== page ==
Arrival in Delhi at midnight cannot be described in any way useful to a person reading these black letters on a white page, other than to say that it had a smell. I cannot really dissect the smell, but it was heavy with tropical frangipane trees, dust and a thousand years of struggle. India has a smell that will not permit forgetting. At the exit of the gate there were two hundred dark faces, sweltering, searching for family or their next ten rupee note. The heat brought instant sweat to my body despite being dressed in light linen. A pre-paid taxi would be the only way to break through the wall of bodies held just beyond the tend posts guarded by the police. The cabbie wanted to practice his English, and I just wanted to look out the windows at a country I never believed to exist. It was true that cows walked in the middle of the road and it was true that nothing could prepare one for the heat. Forget what people say about it being a dry heat; heat is heat, and in the monsoon nothing is dry.
Our driver took us around the outer limits of Delhi to avoid the cross-town traffic. Our hotel, The Oberoi Maidens, was in Old Delhi and best approached from the North. As we rumbled down what seemed country roads, we felt a million miles from any city, but soon the city walls came within view. I have never seen such an unexpected scene. Even entering the Costa Rican city of San Jose with its brightly painted squalor and se vende signs assuring you that everything was for sale, I had never seen filth in such abundance. At this point I should note that as a child I spent Saturday evenings scouring trash cans at the beach for empties and Sunday mornings at the city dump collecting labels from Heinz bottles that ensured a silver dollar for every ten sent in. I knew garbage, but this seemed so simplistic and pastoral when faced with the filth of an entire civilization flooding the streets. Wild dogs and pigs sifted through sewage, trash filled the alleys, and skeletal humans lay on the street with shirts off to ward off the night heat. Men roamed about like zombies looking for food, money, companionship and to avoid sleeping with his family. It struck me that India was a place that could never be cleaned. No amount of public works or Western sanitation could obliterate this dirt. It would only happen by scorching the earth or covering the entire city in a blanket of asphalt.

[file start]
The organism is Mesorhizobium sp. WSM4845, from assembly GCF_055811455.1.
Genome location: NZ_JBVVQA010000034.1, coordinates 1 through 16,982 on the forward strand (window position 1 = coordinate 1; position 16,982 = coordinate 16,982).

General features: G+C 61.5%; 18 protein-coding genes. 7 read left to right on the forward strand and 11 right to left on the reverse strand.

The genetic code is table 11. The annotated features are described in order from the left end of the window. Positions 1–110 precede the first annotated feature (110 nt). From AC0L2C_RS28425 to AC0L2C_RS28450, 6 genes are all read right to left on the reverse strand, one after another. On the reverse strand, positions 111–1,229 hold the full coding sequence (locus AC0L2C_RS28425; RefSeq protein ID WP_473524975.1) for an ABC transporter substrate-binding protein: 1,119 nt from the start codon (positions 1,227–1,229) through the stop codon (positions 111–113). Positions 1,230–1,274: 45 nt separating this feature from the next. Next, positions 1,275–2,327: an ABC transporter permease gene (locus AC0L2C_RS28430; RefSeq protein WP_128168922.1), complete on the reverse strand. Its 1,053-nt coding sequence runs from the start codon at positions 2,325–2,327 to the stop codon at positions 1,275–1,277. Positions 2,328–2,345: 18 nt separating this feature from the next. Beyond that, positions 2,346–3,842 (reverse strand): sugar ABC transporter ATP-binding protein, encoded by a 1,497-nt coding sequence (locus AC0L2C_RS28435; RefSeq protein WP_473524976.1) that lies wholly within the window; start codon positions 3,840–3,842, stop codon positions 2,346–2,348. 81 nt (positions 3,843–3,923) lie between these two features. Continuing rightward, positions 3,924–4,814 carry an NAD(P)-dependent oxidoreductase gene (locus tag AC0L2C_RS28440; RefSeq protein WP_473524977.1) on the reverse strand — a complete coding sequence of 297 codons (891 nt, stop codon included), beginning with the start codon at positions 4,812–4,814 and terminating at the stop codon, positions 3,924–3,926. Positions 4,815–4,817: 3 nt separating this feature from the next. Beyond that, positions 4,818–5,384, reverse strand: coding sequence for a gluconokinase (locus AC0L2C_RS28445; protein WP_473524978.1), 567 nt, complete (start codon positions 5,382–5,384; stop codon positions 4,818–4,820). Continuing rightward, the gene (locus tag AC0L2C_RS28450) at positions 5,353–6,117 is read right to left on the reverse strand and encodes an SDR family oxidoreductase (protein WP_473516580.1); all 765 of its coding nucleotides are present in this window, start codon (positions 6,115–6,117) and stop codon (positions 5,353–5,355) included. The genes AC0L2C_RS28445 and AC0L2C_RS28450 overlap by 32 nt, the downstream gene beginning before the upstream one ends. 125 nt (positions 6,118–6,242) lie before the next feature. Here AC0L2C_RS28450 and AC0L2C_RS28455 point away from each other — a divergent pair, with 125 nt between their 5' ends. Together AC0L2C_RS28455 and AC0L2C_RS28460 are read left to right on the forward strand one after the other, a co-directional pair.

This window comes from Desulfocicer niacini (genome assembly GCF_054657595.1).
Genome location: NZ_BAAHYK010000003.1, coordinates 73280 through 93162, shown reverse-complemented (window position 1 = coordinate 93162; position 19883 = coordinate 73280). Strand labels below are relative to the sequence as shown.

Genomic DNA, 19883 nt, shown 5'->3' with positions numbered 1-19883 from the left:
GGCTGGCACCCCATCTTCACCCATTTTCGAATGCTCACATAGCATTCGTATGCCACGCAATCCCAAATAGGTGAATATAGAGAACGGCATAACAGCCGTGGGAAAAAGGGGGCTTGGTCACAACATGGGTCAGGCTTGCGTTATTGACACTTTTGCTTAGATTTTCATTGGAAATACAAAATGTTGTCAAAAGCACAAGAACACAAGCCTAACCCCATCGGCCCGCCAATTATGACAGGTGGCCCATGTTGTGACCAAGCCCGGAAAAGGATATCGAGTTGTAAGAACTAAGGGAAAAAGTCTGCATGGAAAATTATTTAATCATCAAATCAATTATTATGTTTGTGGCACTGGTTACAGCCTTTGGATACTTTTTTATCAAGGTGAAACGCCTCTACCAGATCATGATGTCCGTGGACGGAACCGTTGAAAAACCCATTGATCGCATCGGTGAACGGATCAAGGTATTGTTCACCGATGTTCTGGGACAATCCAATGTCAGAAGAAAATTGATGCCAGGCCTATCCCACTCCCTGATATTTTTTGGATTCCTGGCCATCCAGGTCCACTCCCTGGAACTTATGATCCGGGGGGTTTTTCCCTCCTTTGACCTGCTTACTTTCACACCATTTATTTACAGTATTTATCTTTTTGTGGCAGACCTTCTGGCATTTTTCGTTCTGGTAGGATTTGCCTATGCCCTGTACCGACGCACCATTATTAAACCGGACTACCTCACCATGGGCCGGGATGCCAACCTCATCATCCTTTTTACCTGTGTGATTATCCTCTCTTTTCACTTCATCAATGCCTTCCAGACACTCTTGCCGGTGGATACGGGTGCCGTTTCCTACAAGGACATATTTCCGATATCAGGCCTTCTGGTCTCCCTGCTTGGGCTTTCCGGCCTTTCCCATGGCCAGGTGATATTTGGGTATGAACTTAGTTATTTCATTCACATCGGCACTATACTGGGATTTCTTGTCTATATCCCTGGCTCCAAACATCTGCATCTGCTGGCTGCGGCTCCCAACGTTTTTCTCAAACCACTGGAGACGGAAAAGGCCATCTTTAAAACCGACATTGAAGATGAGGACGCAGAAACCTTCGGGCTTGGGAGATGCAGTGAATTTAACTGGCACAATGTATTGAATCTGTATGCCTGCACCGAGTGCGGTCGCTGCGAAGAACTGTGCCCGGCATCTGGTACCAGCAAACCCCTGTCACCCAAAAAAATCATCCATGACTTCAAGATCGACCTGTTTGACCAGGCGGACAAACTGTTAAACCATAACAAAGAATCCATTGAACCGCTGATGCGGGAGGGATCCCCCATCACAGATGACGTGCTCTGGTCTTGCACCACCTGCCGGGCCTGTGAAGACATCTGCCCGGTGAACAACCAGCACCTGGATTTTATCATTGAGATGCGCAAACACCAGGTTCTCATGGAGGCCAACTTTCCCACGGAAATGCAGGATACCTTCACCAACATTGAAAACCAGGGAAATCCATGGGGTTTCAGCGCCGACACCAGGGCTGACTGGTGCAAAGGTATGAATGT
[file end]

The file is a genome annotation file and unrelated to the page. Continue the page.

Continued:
Within minutes we fell inside the hotel compound with its security walls and security force. Inside the white-washed walls of a former plantation we found a shiny Sikh man, Srinder, who smiled knowingly at my face and seemed to expect that the first thing I would want after my twenty hours by air and road was my room. I was not disappointed as bags were carried, room appointed and we were left to our own devices. The importance of the bar fridge at this point cannot be underestimated, as truly it supplied the water we would drink and the beer/soft drinks we would need to keep sanity in our system. If only they had provided a little sign that read:
“Water is not safe anywhere, but this is as good as we can do.
Ignore the glycerol
in the Kingfisher, please.
Oh…the 500% more pesticides in the Coke are there
to keep you safe from the bugs. Enjoy”.